How much does Ohtani make right now…
Ohtani’s MLB salary is only $3 million per season right now, tied with 16 others as the Majors’ 290th highest-paid player. Because he was under 25 years old when he inked his contract in December 2017, international signing rules restricted his signing bonus.
That didn’t matter to Ohtani.
Consider this too: He could have signed with a team in a big media market to ensure major exposure. Instead, when Shohei Ohtani left Japan, he picked the Los Angeles Angels…over the Dodgers, Red Sox, Yankees and Rangers, even though all those teams had made elaborate presentations to woo Ohtani over.
He chose the Angels because he felt they gave him the best opportunity to explore his talents. In other words, it’s about baseball first.
Don’t feel too bad for him. Ohtani is making more in endorsements than any other MLB player, around $6 million a year.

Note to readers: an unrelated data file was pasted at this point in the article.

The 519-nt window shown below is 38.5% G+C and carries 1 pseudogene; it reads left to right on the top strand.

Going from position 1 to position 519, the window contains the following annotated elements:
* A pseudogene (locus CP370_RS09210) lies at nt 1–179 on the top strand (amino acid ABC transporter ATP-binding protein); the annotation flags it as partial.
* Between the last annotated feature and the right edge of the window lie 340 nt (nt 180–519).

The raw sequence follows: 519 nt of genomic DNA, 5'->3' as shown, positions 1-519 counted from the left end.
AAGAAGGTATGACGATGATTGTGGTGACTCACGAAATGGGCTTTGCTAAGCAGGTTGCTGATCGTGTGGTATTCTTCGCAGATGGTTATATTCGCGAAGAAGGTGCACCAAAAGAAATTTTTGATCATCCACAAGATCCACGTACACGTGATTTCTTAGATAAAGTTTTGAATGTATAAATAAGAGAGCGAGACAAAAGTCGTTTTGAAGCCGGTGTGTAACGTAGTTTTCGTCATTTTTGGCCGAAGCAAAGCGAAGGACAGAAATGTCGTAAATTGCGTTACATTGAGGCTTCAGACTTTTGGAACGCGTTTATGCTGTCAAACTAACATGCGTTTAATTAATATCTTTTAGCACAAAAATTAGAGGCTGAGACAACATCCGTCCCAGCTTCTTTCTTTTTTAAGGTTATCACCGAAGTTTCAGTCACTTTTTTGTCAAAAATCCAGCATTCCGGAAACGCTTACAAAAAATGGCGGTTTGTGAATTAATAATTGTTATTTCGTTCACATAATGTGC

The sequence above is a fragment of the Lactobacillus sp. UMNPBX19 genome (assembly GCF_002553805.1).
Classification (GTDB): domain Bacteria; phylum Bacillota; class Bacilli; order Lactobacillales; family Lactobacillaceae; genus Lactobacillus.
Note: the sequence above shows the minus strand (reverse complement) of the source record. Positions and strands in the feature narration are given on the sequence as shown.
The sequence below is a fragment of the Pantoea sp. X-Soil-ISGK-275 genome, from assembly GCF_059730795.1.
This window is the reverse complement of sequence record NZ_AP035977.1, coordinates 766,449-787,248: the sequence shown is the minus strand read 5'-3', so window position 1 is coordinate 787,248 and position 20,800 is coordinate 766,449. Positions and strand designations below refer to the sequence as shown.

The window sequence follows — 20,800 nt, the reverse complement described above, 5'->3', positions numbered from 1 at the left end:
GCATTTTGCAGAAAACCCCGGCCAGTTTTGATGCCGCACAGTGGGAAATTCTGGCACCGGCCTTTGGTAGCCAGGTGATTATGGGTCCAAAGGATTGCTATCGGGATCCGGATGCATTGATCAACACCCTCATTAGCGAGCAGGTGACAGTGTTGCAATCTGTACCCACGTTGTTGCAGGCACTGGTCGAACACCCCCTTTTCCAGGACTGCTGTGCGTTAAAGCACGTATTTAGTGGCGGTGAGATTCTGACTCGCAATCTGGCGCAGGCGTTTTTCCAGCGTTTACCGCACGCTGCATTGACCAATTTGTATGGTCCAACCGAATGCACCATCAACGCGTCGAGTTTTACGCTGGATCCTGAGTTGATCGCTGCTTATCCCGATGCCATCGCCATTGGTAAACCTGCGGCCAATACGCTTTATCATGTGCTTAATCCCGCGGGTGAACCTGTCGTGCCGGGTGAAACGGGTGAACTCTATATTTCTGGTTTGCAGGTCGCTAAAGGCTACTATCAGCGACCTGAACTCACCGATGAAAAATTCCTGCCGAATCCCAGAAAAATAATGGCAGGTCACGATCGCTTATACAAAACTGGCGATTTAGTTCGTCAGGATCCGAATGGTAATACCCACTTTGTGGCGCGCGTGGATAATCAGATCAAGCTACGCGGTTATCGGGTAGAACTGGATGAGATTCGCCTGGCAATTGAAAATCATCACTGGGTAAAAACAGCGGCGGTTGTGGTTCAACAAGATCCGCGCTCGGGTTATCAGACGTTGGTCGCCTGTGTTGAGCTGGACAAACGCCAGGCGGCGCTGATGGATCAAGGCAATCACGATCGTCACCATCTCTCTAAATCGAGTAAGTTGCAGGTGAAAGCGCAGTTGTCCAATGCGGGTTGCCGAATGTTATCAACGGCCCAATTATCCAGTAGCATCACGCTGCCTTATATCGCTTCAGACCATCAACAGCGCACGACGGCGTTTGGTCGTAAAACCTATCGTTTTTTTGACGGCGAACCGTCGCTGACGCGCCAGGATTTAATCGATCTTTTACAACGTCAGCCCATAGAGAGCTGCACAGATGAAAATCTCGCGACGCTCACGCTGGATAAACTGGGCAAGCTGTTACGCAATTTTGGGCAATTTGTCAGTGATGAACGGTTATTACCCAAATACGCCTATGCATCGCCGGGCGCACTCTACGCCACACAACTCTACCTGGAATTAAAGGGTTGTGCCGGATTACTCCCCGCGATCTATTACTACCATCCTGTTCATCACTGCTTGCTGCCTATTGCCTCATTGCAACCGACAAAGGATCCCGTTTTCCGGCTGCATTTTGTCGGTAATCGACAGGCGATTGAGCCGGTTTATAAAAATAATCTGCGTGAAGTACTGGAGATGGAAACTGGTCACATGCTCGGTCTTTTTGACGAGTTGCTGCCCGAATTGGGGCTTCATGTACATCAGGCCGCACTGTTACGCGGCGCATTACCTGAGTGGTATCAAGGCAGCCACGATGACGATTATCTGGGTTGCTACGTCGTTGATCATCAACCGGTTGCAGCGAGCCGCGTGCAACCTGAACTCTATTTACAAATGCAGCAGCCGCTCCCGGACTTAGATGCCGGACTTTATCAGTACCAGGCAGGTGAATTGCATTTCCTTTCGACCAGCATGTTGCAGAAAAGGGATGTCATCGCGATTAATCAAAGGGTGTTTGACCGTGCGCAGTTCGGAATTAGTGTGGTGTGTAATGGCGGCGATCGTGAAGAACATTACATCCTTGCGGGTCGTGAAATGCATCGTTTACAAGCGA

Ohtani becomes a free agent at the end of the 2023 season, and he’ll be 29 years old. Who knows if Ohtani will even be a two-way player at the start of the 2023 season. The next two seasons on the mound and behind the plate might determine where he goes and what he does. He might want to DH, be a full-time position player or perhaps sign a big bonus to only pitch.
He might even give up being a two-way player. It’s been done before.
In 1919, his last season with Boston, Babe Ruth had a 9-5 pitching record and hit 29 home runs (setting a new single-season homer record). The next year, he was with the Yankees. He hit 54 home runs and batted .376.
He pitched in just one game…and just four more times in 15 years.
There’s just one thing we can be sure of: Shohei Ohtani will be determining his destiny when it’s time to make his big decision.
Resources: theringer.com/mlb/shohei-ohtani-popularity; thefamouspeople.com/profiles/shohei-ohtani; mlb.com/news; english.kyodonews.net/ohtanidifficult-season; ibtimes.com/shohei-ohtani-underpaid-players; baseball-reference.com; Wikipedia.org; cbssports.org